I often found sentences with 見れば, and of course the translation will depend on the context of the sentence itself.

I learned that ば is a conditional particle, and I personally sensed that 見れば is often being used as a conclusive statement.

One of the meaning of 見る is to judge, so I thought of 見れば can be translated to "Judging from..." in a conclusive statement.

For example:


Romanjidesu.com gave examples as follow: in a manner of speaking; as it were; so to speak; if you like; per se

I think it can also be translated as: "Judging from what you said".

Please kindly correct me if I was wrong, thank you.


2 Answers 2


The みれば in 言ってみれば is a subsidiary verb (補助動詞), adding the meaning of "try ~~ing".

言ってみれば is the conditional form of 言ってみる.

言ってみる consists of the te-form of 言う + subsidiary verb みる, meaning "try saying".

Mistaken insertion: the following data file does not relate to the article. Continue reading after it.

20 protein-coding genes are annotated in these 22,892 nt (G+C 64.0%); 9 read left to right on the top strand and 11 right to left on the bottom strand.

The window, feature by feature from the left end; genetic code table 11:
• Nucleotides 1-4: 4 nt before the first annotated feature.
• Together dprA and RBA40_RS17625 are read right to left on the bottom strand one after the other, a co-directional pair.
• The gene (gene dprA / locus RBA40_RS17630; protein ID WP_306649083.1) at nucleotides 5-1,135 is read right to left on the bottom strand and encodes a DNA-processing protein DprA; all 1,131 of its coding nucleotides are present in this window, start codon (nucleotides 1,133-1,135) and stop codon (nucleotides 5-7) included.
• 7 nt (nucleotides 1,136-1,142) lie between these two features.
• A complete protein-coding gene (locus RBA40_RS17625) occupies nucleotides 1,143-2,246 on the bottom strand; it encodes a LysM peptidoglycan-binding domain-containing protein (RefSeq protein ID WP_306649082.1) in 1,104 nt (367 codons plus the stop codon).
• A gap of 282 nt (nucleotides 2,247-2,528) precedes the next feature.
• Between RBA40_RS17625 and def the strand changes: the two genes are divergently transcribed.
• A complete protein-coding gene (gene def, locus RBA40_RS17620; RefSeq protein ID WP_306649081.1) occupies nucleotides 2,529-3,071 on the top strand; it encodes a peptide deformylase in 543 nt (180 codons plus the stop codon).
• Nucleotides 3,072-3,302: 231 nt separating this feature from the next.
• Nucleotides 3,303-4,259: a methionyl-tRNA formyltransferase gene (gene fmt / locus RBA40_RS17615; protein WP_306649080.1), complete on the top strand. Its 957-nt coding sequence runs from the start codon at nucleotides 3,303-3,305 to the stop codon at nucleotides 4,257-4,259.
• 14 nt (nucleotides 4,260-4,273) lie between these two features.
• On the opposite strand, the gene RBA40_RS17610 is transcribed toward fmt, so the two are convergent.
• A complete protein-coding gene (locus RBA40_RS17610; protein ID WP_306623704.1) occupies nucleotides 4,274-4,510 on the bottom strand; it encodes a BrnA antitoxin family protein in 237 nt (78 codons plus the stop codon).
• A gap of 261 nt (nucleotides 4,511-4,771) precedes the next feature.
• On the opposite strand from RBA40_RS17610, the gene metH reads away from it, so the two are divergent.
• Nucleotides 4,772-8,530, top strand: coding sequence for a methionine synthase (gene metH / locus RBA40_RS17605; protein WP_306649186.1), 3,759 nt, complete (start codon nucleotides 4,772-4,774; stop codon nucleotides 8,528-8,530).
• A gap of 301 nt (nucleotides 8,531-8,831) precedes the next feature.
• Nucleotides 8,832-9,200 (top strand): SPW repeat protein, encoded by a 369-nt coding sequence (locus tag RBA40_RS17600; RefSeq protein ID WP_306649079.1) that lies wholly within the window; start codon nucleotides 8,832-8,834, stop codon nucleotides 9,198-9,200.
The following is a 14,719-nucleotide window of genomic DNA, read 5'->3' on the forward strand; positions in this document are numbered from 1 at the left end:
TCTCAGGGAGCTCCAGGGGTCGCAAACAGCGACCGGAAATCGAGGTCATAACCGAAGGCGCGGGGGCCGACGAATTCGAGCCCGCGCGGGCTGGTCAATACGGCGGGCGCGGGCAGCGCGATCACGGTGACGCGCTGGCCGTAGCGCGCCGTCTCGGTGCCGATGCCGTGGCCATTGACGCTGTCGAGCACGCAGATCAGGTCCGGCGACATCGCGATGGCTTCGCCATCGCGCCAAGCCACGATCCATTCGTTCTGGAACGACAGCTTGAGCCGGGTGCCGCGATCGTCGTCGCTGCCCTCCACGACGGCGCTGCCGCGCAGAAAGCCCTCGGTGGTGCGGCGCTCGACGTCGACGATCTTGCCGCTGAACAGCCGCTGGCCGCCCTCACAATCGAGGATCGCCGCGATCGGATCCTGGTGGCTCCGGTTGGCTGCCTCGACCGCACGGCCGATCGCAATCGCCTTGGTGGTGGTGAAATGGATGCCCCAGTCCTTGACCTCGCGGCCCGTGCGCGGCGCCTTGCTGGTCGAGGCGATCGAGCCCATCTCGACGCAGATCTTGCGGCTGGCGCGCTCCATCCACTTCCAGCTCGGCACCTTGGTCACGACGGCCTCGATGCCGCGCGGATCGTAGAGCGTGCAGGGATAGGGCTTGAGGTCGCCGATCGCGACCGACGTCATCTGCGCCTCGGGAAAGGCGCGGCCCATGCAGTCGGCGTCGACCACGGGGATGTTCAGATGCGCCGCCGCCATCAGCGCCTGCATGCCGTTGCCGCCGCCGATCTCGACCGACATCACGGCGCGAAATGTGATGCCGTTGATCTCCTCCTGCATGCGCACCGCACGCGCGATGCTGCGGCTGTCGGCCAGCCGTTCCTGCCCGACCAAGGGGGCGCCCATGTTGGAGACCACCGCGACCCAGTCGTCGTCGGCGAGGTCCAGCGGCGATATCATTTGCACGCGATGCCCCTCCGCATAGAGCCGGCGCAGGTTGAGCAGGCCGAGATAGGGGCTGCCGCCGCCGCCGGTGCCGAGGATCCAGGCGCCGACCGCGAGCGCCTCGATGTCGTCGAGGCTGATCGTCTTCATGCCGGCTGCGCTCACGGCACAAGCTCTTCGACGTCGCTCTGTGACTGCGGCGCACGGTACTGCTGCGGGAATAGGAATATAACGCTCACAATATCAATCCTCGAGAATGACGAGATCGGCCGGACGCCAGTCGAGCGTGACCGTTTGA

So 言ってみれば literally means "If I/you try saying..." → "If I may say so", "So to speak".


I think you often hear that as part of a ~てみれば construct, which would be the conditional form of ~てみる. In this case, the ~てみれば part alters the verb to mean If one tried to ~.

Some phrases are rather common and feel like fixed expressions, such as 考えてみれば (if you think about it), which explains you can come across them quite often. An example stolen from ejje.weblio.jp since I have no imagination:


Come to think of it, I haven't eaten anything yet.

As for 言ってみれば, weblio also references it, with the meaning of "put differently, in other words, that is to say" etc. I think you can think of it as if one tried to express it.

As a side note, I'm note sure whether 見る is at the origin of the ~てみる construct, but regardless it's never written in kanji.

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